"Who Is Dayani Cristal?" takes the familiar backdrop and attempts to present it in a complicated way, creating a well-intentioned documentary that makes admirable intellectual sense on paper, but becomes an occasional semiotic nightmare in execution. 
 
On one hand, had this been yet another straight-ahead story about "The Corridor of Death" in the Arizona desert across the Mexican border, I'd have probably complained at its lack of inspiration. On the other hand, if the inspiration becomes frustrating and obfuscating more than illuminating... Well, that's a struggle. 
 
More after the break on "Who Is Dayani Cristal?," which is playing in the World Documentary Competition at Sundance...
 
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"American Idol"

 "American Idol"

Credit: Fox

Recap: 'American Idol' Season 12 Live-Blog - Chicago Auditions

Mariah Carey and Nicki Minaj take their ongoing squabble to a new locale

Yet again, I do want to reassure everyone that Dan is fine. He will be back to recap "American Idol" very soon, and he's just asked me to help out this week and next week, as he's very busy in Park City, Utah. I do hope he gets to see some of these early episodes, though, just so I know I'm not hallucinating these Mariah vs. Nicki encounters, which don't always make much sense (I blame editing) but thankfully don't seem too heated. Yet. 

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"American Idol"

 "American Idol"

Credit: Fox

Recap: 'American Idol' Season 12 Premiere Blog - New York Auditions

Mariah Carey, Nicki Minaj and Keith Urban join the judges' table

First off, Dan is fine. He was planning to be with all of you today, but alas, it was not to be. He called me shortly after he landed in Park City, Utah (where he's on deck to cover Sundance) and asked me to pinch hit, as the wi-fi there was on the fritz. There are very few things that can keep Dan from his appointed rounds (he's like a postal carrier that way), but an inability to actually file a story will take any reporter down at the knees. To complicate matters, I was in Santa Clarita visiting the set of "Vegas" at the time, so I'm also coming to the party a little late (thus, the lack of live blogging). My apologies in advance if this seems a little harried because, well... it is. So let's get on with the show!

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<p>Shirley MacLaine of &quot;Downton Abbey&quot;</p>

Shirley MacLaine of "Downton Abbey"

Credit: PBS

Press Tour: PBS chief addresses 'Downton Abbey' airing delays, Kevin Clash fall-out

Will 'Downton' ever air day-and-date with The UK?
PASADENA, CA. - After 10 days of network and TV panels at the Television Critics Association press tour, Monday (January 14) marked the beginning of PBS' presentation time, with PBS President Paula Kerger addressing big news like the "Downton Abbey" premiere schedule and the fall controversy involving departed "Sesame Street" star Kevin Clash.
 
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Listen: Firewall & Iceberg Podcast No. 166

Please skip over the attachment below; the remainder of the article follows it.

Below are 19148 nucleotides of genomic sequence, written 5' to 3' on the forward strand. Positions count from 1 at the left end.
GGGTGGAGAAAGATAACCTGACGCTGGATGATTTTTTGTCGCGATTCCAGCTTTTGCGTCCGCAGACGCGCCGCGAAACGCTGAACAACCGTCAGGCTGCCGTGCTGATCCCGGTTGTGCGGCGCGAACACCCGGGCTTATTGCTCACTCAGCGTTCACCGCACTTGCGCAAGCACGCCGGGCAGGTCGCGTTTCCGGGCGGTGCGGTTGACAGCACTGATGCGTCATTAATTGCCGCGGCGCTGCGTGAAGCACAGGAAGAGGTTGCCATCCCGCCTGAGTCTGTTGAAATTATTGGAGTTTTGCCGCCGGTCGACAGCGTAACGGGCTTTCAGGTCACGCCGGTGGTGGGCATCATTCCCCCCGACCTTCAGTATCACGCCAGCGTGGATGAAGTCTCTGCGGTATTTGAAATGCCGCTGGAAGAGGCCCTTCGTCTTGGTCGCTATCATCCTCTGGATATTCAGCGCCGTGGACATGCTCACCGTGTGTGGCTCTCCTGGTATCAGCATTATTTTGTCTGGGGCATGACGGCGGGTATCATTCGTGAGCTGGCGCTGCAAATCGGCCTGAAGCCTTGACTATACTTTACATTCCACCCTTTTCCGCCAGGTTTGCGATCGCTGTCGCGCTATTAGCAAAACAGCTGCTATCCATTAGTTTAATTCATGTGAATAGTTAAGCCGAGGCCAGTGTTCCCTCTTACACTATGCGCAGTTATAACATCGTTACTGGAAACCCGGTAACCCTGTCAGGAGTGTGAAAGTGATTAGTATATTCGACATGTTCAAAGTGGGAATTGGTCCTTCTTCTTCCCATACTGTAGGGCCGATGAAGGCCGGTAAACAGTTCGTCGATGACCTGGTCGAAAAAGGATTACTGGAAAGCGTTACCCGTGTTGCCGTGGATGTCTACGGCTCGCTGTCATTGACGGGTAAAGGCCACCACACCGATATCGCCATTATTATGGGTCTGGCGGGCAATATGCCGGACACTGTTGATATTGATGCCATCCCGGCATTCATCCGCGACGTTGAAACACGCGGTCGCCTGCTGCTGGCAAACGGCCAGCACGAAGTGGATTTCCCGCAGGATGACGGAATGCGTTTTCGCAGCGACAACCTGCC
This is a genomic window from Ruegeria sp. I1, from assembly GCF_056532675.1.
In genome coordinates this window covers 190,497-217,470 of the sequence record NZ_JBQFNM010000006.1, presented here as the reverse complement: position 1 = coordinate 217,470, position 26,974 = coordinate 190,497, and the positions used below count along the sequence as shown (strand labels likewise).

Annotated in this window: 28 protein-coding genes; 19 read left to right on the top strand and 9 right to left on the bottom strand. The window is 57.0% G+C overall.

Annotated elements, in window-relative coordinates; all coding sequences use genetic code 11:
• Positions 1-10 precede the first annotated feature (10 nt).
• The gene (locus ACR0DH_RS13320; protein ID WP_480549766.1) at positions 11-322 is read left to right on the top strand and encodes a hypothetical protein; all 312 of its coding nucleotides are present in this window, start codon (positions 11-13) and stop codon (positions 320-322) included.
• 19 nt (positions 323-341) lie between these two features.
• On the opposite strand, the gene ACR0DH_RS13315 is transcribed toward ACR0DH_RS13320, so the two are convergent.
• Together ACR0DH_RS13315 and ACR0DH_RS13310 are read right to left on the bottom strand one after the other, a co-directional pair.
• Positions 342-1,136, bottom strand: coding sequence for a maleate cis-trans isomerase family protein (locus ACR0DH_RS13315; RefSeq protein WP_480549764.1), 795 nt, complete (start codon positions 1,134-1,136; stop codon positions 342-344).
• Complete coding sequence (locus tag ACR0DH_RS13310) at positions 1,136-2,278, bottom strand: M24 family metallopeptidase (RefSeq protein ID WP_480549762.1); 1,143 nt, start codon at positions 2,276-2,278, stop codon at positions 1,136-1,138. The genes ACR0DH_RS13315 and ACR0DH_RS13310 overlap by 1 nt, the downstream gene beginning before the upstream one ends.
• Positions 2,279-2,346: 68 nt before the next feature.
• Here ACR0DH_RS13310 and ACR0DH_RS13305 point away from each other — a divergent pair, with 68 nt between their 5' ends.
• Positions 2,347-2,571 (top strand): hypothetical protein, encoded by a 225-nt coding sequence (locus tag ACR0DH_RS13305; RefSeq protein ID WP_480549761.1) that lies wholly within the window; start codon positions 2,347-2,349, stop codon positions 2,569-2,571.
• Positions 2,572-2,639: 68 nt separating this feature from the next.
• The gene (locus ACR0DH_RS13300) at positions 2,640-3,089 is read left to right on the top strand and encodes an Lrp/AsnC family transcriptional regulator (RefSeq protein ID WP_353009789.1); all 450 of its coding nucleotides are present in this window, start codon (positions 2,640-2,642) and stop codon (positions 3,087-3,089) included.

Dan and Alan talk TCA press tour, 'The Following,' 'Legit' and more

The

Happy Monday, Boys & Girls! It's time for a new installment of The Firewall & Iceberg Podcast.
 
You'll notice that while we're posting on Monday, this podcast was actually recorded at the end of last week, so there is NO discussion of the Golden Globes. Sorry. Sepinwall and I recorded when we had the time, contemplated recording more if we had time and then didn't have time. There's plenty here, but there's nothing about the last two days of TCA Press Tour or other things from the past few days.
 
Sorry.
 
And there's plenty here because I'm off to Sundance on Wednesday, so we won't have time to podcast again for the next 10-ish days. There may be a podcast at the *end* of next week, but there won't be anything before that. So we have lots of reviews here, including this Monday's premieres ("The Carrie Diaries") and next Monday's big premiere ("The Following).
 
Enjoy!
 
This week's breakdown:
Press tour stuff (00:01:20 - 00:34:00)
"The Carrie Diaries" (00:34:10 - 00:43:50)
"Continuum" (00:44:00 - 00:50:55)
"The Kroll Show" (00:50:55 - 00:55:30)
"Archer" (00:55:30 - 00:58:00)
"Legit" (00:58:00 - 01:07:00)
"Ripper Street" (01:07:10 - 01:14:40)
"The Following" (01:15:10 - 01:31:10)

 

As always, you can subscribe to The Firewall & Iceberg Podcast over at the iTunes Store, where you can also rate us and comment on us. [Or you can always follow our RSS Feed.] 

And as always, feel free to e-mail us questions for the podcast.

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<p>Tina Fey and Amy Poehler at the Golden Globes</p>

Tina Fey and Amy Poehler at the Golden Globes

Credit: AP

2013 Golden Globe Awards Live-Blog

Following Tina Fey & Amy Poehler and all of Sunday's winners

Because of the football game between the Patriots and Texans -- GO PATS! -- I missed most of the red carpet coverage before Sunday (January 13) night's Golden Globe awards.

That gives me something else to muse on during this live-blog, other than the usual winners, losers, speeches and graceful hosting by Tina Fey and Amy Poehler.

Follow the live-blog, join the conversation and make fun of the dreadful predictions from me and Greg Ellwood.

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<p>The CW President Mark Pedowitz</p>

The CW President Mark Pedowitz

Credit: The CW

Press Tour 2013 Live-Blog: The CW Executive Session with Mark Pedowitz

Expect 'Battle Royale,' 'Arrow' and 'Vampire Diaries' spinoff questions

The CW President Mark Pedowitz has met with the Television Critics Association press tour a few times now, but Sunday (January 13) morning marks the first time he's come before us with that most elusive of TV programming unicorns -- a bona fide hit. 

How will the fall success of "Arrow" impact The CW in the present and what will it mean for future development, including the network's "Wonder Woman" prequel and more? 

Click through for the full TCA press tour live-blog: